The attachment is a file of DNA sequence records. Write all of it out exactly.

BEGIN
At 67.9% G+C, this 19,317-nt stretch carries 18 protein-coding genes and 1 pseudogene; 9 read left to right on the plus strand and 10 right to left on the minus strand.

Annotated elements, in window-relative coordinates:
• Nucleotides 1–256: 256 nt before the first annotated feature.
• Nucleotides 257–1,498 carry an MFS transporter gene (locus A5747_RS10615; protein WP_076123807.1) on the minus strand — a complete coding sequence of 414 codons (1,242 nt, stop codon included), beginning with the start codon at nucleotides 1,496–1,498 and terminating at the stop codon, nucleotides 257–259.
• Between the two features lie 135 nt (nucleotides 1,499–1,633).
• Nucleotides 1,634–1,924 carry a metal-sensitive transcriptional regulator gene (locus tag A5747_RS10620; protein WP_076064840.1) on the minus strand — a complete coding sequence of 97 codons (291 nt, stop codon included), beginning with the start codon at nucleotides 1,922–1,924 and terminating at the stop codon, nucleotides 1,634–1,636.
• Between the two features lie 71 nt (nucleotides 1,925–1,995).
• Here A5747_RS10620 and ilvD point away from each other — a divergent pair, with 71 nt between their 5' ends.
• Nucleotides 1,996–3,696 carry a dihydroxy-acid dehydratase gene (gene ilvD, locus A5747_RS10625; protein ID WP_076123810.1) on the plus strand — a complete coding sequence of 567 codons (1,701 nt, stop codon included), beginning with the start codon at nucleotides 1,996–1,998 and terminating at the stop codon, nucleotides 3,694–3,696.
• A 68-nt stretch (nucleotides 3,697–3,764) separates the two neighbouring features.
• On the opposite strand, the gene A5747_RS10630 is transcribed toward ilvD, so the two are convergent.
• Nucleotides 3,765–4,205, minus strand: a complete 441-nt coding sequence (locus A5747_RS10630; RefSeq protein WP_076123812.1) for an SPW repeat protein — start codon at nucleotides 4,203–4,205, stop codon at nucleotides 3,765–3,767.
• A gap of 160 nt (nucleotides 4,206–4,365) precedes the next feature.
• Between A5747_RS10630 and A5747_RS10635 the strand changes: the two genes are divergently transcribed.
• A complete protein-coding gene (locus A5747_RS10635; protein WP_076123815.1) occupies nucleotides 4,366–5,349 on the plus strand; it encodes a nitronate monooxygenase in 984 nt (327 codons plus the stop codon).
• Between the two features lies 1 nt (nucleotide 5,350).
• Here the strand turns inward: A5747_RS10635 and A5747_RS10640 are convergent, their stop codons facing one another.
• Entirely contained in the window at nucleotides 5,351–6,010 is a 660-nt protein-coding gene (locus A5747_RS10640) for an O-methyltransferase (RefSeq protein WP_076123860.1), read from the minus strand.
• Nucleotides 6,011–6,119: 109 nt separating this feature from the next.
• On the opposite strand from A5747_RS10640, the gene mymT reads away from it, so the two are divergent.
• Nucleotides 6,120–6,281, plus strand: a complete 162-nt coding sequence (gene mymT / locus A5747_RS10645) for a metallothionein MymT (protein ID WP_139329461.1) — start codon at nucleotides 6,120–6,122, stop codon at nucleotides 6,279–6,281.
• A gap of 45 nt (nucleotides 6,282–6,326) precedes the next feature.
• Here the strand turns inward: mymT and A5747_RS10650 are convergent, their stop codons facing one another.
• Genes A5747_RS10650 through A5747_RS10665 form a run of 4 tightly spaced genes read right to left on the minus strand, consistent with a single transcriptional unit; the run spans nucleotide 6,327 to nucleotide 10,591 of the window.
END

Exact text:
At 67.9% G+C, this 19,317-nt stretch carries 18 protein-coding genes and 1 pseudogene; 9 read left to right on the plus strand and 10 right to left on the minus strand.

Annotated elements, in window-relative coordinates:
• Nucleotides 1–256: 256 nt before the first annotated feature.
• Nucleotides 257–1,498 carry an MFS transporter gene (locus A5747_RS10615; protein WP_076123807.1) on the minus strand — a complete coding sequence of 414 codons (1,242 nt, stop codon included), beginning with the start codon at nucleotides 1,496–1,498 and terminating at the stop codon, nucleotides 257–259.
• Between the two features lie 135 nt (nucleotides 1,499–1,633).
• Nucleotides 1,634–1,924 carry a metal-sensitive transcriptional regulator gene (locus tag A5747_RS10620; protein WP_076064840.1) on the minus strand — a complete coding sequence of 97 codons (291 nt, stop codon included), beginning with the start codon at nucleotides 1,922–1,924 and terminating at the stop codon, nucleotides 1,634–1,636.
• Between the two features lie 71 nt (nucleotides 1,925–1,995).
• Here A5747_RS10620 and ilvD point away from each other — a divergent pair, with 71 nt between their 5' ends.
• Nucleotides 1,996–3,696 carry a dihydroxy-acid dehydratase gene (gene ilvD, locus A5747_RS10625; protein ID WP_076123810.1) on the plus strand — a complete coding sequence of 567 codons (1,701 nt, stop codon included), beginning with the start codon at nucleotides 1,996–1,998 and terminating at the stop codon, nucleotides 3,694–3,696.
• A 68-nt stretch (nucleotides 3,697–3,764) separates the two neighbouring features.
• On the opposite strand, the gene A5747_RS10630 is transcribed toward ilvD, so the two are convergent.
• Nucleotides 3,765–4,205, minus strand: a complete 441-nt coding sequence (locus A5747_RS10630; RefSeq protein WP_076123812.1) for an SPW repeat protein — start codon at nucleotides 4,203–4,205, stop codon at nucleotides 3,765–3,767.
• A gap of 160 nt (nucleotides 4,206–4,365) precedes the next feature.
• Between A5747_RS10630 and A5747_RS10635 the strand changes: the two genes are divergently transcribed.
• A complete protein-coding gene (locus A5747_RS10635; protein WP_076123815.1) occupies nucleotides 4,366–5,349 on the plus strand; it encodes a nitronate monooxygenase in 984 nt (327 codons plus the stop codon).
• Between the two features lies 1 nt (nucleotide 5,350).
• Here the strand turns inward: A5747_RS10635 and A5747_RS10640 are convergent, their stop codons facing one another.
• Entirely contained in the window at nucleotides 5,351–6,010 is a 660-nt protein-coding gene (locus A5747_RS10640) for an O-methyltransferase (RefSeq protein WP_076123860.1), read from the minus strand.
• Nucleotides 6,011–6,119: 109 nt separating this feature from the next.
• On the opposite strand from A5747_RS10640, the gene mymT reads away from it, so the two are divergent.
• Nucleotides 6,120–6,281, plus strand: a complete 162-nt coding sequence (gene mymT / locus A5747_RS10645) for a metallothionein MymT (protein ID WP_139329461.1) — start codon at nucleotides 6,120–6,122, stop codon at nucleotides 6,279–6,281.
• A gap of 45 nt (nucleotides 6,282–6,326) precedes the next feature.
• Here the strand turns inward: mymT and A5747_RS10650 are convergent, their stop codons facing one another.
• Genes A5747_RS10650 through A5747_RS10665 form a run of 4 tightly spaced genes read right to left on the minus strand, consistent with a single transcriptional unit; the run spans nucleotide 6,327 to nucleotide 10,591 of the window.